Music preview: Bob Geldof at the Islington Assembly Hall

07:17 29 May 2012

Bob Geldof

Bob Geldof

Archant

Bob Geldof speaks to Tim Lamden ahead of his show at the Islington Assembly Hall on Friday

»By the time they reach the age of 60, most men face the appealing prospect of slowing down and looking forward to retirement.

For Bob Geldof, a music career spanning five decades doesn’t seem to have had that effect.

The release of last year’s How to Compose Popular Songs That Will Sell, Geldof’s fifth solo album following a 10-year recording hiatus, appears to have ignited a ferocious creative appetite.

Describing this fervent songwriting hunger, Geldof said: “There is this urge and it’s like wanting to vomit. It’s a sense that there is something there.

“The frustration is when you can’t grasp it, that touch in the soul. When you get there, there is a great sense of realisation.”

On Friday Geldof takes the stage at Islington Assembly Hall, to conclude a UK tour of theatre halls from Middlesborough down to Brighton, before heading off on a European festival circuit and then onto India.

Islington crowds can expect a musical celebration of Geldof’s new-found philosophy on life, which is the prevailing theme of his latest album.

He explained: “The previous album is very cold, bleak and despairing. This one is the opposite of that – it’s an understanding that a life without love is meaningless.

“Even though most people understand that at the age of 19 it took me until 60 to realise that. That space in time [between the last two albums] was how long it took me to get from one place to another.”

Geldof may still be changing and developing as a person but fans can rest assured he has not forgotten the musical highlights of his past.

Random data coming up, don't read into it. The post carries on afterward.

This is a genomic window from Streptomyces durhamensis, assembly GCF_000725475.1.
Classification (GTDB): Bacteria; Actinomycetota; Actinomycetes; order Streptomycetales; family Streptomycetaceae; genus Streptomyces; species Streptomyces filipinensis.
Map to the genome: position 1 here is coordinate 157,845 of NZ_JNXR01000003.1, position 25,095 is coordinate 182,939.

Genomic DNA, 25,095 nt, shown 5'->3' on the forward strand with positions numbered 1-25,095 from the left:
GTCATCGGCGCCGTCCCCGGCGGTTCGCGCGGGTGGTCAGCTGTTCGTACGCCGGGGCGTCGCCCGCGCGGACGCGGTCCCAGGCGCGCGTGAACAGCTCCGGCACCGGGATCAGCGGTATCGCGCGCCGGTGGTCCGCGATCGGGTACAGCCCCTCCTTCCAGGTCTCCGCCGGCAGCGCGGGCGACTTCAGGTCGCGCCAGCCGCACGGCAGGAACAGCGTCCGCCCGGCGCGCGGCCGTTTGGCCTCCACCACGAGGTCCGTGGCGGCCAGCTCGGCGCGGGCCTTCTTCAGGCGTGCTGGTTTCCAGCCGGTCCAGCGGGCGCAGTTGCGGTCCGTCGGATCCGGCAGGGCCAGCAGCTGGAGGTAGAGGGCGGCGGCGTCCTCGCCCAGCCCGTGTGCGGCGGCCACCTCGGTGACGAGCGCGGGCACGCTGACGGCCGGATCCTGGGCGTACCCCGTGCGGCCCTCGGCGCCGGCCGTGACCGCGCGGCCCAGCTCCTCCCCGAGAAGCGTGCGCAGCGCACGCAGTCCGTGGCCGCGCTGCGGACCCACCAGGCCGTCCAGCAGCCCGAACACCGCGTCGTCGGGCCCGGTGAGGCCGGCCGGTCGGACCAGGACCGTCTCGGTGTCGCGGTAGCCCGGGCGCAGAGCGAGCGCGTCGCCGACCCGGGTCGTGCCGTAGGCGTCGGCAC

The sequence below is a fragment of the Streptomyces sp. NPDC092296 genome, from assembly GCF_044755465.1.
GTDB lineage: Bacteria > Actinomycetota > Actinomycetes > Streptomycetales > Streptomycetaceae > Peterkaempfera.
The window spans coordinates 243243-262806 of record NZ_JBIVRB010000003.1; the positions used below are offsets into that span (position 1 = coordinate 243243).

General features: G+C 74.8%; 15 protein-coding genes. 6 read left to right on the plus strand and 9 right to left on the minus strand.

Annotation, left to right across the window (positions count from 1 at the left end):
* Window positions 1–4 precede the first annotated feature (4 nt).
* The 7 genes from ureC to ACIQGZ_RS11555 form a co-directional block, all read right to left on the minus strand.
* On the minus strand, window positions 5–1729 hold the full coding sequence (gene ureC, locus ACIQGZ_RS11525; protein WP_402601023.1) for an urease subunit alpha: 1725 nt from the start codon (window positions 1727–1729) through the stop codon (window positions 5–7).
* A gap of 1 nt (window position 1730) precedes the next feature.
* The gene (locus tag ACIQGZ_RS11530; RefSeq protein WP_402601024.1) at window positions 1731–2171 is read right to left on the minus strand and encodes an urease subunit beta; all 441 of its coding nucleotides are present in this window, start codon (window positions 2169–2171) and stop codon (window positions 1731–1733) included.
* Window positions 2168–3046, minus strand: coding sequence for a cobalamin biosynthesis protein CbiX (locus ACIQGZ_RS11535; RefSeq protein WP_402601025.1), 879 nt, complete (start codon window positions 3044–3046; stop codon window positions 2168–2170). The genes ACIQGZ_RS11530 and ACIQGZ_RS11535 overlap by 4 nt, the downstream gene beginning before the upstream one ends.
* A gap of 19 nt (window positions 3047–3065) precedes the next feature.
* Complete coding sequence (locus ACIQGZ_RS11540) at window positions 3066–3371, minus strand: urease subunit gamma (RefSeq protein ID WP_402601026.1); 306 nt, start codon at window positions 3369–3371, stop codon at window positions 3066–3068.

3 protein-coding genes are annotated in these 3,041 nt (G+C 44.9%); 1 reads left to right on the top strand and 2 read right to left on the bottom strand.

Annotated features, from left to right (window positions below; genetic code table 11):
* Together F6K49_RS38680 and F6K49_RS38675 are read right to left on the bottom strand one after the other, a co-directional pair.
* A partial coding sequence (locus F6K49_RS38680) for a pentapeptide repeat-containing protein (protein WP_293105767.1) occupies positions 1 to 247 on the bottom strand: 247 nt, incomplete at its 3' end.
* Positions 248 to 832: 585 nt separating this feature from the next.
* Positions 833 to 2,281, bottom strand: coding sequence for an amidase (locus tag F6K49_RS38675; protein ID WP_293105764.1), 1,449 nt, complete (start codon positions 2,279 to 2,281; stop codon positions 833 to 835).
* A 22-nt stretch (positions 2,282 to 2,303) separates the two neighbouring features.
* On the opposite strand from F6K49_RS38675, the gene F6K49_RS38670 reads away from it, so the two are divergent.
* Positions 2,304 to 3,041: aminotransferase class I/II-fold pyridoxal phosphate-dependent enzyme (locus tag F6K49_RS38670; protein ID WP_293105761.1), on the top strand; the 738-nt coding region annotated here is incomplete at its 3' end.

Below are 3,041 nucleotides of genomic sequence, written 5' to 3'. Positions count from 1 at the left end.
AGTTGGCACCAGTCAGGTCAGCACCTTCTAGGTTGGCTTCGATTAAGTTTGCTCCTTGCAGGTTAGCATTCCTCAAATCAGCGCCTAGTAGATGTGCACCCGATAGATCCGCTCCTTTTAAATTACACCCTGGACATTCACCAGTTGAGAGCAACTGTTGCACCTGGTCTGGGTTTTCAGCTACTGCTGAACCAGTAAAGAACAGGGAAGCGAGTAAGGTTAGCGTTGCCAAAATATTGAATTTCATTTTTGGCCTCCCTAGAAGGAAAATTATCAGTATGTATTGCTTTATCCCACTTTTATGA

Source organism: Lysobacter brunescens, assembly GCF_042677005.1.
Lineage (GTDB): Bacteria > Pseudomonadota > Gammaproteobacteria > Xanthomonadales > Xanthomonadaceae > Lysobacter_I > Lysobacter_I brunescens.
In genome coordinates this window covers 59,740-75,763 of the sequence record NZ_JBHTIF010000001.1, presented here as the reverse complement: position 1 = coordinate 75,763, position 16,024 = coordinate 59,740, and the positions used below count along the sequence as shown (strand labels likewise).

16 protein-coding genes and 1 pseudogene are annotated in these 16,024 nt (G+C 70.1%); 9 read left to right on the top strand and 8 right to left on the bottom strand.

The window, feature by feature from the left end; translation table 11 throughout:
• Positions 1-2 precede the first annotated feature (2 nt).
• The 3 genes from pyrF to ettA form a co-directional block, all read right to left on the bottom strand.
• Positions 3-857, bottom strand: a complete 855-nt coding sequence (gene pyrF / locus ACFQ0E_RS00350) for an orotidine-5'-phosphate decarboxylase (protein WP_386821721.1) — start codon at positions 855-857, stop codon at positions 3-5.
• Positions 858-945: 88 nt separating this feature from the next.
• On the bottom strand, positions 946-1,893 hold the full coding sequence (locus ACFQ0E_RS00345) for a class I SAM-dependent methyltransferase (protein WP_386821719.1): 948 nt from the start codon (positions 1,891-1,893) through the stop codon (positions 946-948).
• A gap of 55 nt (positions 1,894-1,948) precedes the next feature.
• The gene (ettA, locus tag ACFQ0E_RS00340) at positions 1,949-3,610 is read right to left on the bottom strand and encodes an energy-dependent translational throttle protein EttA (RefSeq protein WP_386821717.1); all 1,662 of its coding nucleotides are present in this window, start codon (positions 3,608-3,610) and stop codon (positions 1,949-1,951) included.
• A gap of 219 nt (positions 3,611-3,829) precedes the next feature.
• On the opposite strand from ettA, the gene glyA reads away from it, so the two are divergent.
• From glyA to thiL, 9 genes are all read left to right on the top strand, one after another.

While tomorrow’s set will draw on much of the latest album’s loving sentiments, the former Boomtown Rats frontman insists he will not neglect favourites from the band’s back catalogue.

“I like doing songs from all over the place - I Don’t Like Mondays, Rat Trap - if I got bored doing them, I just wouldn’t do them,” he said. “But I don’t get bored. The moment it starts, I’m right in there – it’s never a put on.”

Last month, Geldof’s daughter Peaches made him a grandfather for the first time, something he took as reminder of the “depressing predictability of the life cycle”, explaining: “You turn 60 and bingo, you’re a grandfather.

“It’s weird writing little notes saying ‘love Granddad Bob’, but he’s a great little fella.”

After almost 40 years of touring and performing, Geldof could be forgiven for feeling jaded, but as fans tomorrow will discover there is no chance of that happening anytime soon.

“I never get over the fact that people pitch up and come and see me,” he said. “I never get over how much I love doing it.”

To buy tickets to Friday’s show at the Islington Assembly Hall, in Upper Street, N1, visit www.ticketline.co.uk.

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